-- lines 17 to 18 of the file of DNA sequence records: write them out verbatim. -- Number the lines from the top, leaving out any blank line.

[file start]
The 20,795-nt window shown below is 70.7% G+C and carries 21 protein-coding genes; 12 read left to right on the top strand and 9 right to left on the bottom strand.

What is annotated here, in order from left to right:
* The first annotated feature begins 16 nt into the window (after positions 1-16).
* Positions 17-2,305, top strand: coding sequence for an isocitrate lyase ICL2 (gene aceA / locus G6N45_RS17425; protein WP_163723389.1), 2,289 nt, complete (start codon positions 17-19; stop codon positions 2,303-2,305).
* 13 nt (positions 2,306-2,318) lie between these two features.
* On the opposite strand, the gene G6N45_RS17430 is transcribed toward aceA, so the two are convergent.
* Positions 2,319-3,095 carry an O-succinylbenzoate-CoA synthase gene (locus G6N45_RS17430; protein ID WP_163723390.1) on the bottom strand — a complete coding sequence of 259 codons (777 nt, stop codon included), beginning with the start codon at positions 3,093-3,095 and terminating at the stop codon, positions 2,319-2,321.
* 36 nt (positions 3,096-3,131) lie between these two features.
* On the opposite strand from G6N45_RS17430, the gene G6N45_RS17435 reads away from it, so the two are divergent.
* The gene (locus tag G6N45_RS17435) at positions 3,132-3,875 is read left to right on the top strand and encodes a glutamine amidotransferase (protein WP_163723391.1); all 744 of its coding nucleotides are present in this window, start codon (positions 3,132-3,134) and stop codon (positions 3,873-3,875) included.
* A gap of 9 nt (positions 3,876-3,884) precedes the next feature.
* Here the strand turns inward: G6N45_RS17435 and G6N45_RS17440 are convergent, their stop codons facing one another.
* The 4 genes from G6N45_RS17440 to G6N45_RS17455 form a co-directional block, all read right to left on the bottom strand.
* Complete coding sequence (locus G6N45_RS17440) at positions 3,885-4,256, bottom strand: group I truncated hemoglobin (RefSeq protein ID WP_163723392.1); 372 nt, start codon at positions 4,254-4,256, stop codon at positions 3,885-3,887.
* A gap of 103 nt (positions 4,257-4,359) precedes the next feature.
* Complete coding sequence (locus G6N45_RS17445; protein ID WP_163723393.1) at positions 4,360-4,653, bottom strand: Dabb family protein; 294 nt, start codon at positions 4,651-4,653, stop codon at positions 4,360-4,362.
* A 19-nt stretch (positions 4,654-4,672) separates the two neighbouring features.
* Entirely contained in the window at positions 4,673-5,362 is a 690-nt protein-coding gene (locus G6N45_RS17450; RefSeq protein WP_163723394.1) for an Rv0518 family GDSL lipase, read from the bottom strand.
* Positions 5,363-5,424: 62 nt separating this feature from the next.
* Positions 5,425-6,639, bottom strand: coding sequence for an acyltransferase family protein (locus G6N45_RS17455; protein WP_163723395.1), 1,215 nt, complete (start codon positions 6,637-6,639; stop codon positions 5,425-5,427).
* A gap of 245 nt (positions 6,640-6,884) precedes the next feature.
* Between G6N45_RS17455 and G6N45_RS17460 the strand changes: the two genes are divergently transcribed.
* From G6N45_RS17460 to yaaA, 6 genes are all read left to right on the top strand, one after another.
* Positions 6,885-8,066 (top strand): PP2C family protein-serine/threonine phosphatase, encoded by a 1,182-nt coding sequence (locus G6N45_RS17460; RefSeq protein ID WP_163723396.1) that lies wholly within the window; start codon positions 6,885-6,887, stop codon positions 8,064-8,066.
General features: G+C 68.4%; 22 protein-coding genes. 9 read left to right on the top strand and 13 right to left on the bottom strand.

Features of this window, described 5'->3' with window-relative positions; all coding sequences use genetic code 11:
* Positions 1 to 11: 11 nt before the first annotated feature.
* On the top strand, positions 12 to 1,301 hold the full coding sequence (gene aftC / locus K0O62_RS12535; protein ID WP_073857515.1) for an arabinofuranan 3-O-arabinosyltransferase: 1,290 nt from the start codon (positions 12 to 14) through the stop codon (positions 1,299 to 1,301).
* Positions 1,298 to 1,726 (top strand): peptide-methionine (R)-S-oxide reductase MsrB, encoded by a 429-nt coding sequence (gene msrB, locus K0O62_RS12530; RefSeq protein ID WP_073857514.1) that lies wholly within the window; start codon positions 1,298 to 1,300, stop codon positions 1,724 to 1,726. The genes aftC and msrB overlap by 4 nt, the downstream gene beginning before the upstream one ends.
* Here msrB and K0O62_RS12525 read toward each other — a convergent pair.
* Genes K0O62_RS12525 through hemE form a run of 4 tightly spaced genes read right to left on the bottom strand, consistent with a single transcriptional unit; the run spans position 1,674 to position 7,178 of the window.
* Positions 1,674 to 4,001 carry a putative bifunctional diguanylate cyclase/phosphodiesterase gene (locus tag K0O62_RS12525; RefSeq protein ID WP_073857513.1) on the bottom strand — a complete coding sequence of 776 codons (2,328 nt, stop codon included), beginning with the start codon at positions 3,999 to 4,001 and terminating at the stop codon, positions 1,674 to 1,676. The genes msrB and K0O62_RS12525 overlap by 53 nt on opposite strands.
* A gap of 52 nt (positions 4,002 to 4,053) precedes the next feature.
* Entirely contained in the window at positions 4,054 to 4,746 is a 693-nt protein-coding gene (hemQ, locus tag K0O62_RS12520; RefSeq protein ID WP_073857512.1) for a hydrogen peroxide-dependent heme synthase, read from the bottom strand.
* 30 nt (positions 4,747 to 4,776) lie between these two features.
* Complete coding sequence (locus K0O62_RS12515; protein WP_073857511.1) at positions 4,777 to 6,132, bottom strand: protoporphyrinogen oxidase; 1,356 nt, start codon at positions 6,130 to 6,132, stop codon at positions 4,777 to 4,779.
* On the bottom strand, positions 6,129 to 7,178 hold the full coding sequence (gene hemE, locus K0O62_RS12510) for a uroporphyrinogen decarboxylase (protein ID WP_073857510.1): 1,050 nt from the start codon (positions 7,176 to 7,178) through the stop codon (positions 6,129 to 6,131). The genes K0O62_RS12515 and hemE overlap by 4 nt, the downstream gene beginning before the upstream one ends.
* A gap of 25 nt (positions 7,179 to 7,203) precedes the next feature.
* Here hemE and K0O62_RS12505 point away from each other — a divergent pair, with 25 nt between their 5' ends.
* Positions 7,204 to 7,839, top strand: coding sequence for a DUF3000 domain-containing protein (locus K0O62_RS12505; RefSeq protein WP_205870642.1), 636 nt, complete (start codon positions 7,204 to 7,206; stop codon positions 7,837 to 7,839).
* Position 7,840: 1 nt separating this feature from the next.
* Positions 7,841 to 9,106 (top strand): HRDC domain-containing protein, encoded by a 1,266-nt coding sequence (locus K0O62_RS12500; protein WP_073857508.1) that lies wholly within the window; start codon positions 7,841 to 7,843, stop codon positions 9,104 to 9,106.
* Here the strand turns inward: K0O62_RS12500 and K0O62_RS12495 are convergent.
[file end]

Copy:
* A 19-nt stretch (positions 4,654-4,672) separates the two neighbouring features.
* Entirely contained in the window at positions 4,673-5,362 is a 690-nt protein-coding gene (locus G6N45_RS17450; RefSeq protein WP_163723394.1) for an Rv0518 family GDSL lipase, read from the bottom strand.